SHERBORNE ABBEY . DORSET . ST MARY THE VIRGIN – Vertical Dial 1745

St Mary the Virgin . Sherborne Abbey . Dorset

GRADE I † Founded by St. Aldhelm in AD 705 as a Saxon Cathedral, Sherborne Abbey became a Benedictine monastery, and following the Dissolution of the monasteries, a Parish Church of some splendour. Of all the architectural features, the astonishing [earliest major PEV] fan vaulting is arguably the finest. This is not the place for discussion of the merits of the church. The Wiki entry is a helpful source for an overview of SHERBORNE ABBEY 

St Mary the Virgin . Sherborne Abbey . Dorset

The large Vertical dial at the E end is impressive and visible from some distance. The Old Shirburnian Society records:

The south-facing vertical dial on the south-east end of Sherborne Abbey was erected in 1745 by Sherborne School at a cost of £5.5s.0d. It was built by the Sherborne architect Benjamin Bastard (1690-1776), son of Thomas Bastard of Blandford Forum. 

The modern gnomon is effective and casts an attractive shadow; it could be argued that its style and fixings do not quite do justice to a C18 dial.

The gallery above might suggest overuse of saturation, but the photos – at various distances to show other features – were taken on an iPhone on a bright sunny early winter’s morning, and are un-enhanced (not always the case, I must admit). We were fortunate enough to be married in this glorious building.

GSS Category: Vertical Dial; Abbey Church

All photos: Keith Salvesen

WINTERBORNE WHITECHURCH . DORSET . ST MARY – Octagonal Vertical Dial C17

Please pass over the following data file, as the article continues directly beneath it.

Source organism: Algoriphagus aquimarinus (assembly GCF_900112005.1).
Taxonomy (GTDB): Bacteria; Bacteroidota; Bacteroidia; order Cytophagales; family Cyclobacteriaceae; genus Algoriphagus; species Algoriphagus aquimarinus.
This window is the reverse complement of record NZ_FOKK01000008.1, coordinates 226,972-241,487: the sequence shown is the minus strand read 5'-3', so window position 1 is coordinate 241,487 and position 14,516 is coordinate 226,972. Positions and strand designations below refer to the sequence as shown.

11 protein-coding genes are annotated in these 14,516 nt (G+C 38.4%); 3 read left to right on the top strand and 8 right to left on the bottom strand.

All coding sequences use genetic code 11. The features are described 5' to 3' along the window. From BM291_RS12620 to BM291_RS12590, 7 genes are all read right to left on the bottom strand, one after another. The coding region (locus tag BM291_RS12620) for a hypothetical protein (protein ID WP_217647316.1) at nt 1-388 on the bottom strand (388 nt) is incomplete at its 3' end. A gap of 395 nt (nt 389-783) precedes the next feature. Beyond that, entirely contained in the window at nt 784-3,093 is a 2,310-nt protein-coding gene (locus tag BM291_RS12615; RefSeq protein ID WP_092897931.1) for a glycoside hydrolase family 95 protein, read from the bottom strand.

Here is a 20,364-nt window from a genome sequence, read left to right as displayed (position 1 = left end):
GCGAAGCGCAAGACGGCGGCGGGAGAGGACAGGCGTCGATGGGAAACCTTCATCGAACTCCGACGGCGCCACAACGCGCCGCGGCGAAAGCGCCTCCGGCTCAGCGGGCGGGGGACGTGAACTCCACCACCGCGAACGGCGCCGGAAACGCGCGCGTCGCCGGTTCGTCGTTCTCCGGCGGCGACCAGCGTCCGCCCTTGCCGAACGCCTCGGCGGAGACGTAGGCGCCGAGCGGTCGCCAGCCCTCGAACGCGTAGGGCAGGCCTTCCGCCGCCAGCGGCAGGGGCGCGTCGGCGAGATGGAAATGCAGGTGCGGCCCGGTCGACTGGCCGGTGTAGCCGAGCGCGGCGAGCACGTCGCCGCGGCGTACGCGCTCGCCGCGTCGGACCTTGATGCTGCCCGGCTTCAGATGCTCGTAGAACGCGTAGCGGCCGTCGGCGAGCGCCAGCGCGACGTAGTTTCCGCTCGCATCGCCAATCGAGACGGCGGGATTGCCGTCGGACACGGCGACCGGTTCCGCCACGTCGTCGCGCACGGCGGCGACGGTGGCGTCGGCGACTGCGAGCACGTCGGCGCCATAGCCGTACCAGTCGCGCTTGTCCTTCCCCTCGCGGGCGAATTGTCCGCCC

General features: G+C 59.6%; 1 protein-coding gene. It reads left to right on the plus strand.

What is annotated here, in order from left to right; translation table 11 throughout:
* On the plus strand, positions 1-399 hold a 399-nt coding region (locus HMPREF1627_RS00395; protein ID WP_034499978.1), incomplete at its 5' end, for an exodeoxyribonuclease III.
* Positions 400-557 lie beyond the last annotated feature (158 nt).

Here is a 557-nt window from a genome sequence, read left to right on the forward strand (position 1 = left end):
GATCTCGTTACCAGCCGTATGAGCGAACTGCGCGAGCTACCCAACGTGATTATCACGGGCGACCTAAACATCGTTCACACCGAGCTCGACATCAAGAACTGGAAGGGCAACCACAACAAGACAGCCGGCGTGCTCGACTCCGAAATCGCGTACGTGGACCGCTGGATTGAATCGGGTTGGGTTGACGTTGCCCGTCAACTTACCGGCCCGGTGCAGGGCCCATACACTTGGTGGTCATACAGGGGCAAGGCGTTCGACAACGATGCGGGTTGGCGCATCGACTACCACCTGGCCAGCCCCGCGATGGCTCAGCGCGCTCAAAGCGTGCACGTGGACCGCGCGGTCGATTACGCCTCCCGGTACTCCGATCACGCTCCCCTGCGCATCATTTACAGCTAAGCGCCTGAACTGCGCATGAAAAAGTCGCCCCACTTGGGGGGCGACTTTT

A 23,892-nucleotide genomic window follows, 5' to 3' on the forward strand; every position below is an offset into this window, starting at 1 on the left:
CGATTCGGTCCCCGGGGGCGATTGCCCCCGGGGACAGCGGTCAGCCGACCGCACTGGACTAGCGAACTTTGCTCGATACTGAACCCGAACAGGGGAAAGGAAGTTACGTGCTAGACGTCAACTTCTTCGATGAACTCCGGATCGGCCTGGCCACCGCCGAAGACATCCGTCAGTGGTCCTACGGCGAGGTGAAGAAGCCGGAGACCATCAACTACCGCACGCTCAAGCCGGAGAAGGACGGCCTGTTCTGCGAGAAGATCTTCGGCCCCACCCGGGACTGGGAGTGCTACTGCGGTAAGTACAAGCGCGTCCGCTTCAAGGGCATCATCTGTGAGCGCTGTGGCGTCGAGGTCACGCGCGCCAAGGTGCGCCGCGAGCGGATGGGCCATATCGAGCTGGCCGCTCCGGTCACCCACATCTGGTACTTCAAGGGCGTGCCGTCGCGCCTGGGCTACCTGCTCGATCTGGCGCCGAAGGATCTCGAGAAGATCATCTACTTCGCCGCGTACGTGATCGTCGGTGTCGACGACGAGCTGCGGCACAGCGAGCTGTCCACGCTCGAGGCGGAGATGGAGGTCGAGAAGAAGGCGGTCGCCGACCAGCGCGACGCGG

St Mary . Winterborne Whitechurch . Dorset

GRADE I † Early C13 chancel with trace transepts (BHO); C14 crossing tower; C15 south chapel and nave; restoration mid-C19 (Ferrey). A most unusual late C17 octagonal dial; 6m SW of Blandford Forum, just off the main road to Dorchester (12m). 50.8004 /  -2.234 / ST836001

VERTICAL DIAL C17

The remarkable vertical dial is located at the apex of the S Chapel gable. It dates to late C17 (BHO). The lines radiating from the top end of the gnomon are reminiscent of a scratch dial. The dial is canted for accuracy, and deeply enough to accommodate a rare E dial. Both gnomons are unusual, not least by being more toothed than merely serrated.

THE EAST DIAL

It is very unusual (and possibly unique) to bother to delineate the east or west edge of a canted dial; and really quite strange to use such a tall gnomon, which will only cast a shadow for an hour or two at most. JF / BSS

John Foad (BSS) kindly marked up a close-up of the E. dial to show how it would have worked. He writes: It should have diagonal hour lines on it, though there is probably only room for a couple, as it will only see the sun briefly around 6 each morning. There is a suggestion in the records that there were at one time 2 raised lines, but a magnified image reveals no surviving evidence.

GSS Category: Scratch Dial; Rare Dial; Canted Dial; East-facing sundial

All photos: Keith Salvesen. Thanks as ever to John Foad for his contribution.

SALISBURY . THE CLOSE . ‘LIFE’S BUT A WALKING SHADOW’ – Vertical Dial 1749

Malmesbury House . St Ann’s Gate . Salisbury . Wilts – Vertical Dial 1749

The Close in Salisbury has plenty to recommend it besides a central building for which superlatives are inadequate. Malmesbury House (GV I) by St Ann’s Gate has a particular claim to fame in sundial terms, with the context succinctly explained in the image below. 51.0659 / -1.7938 / SU145296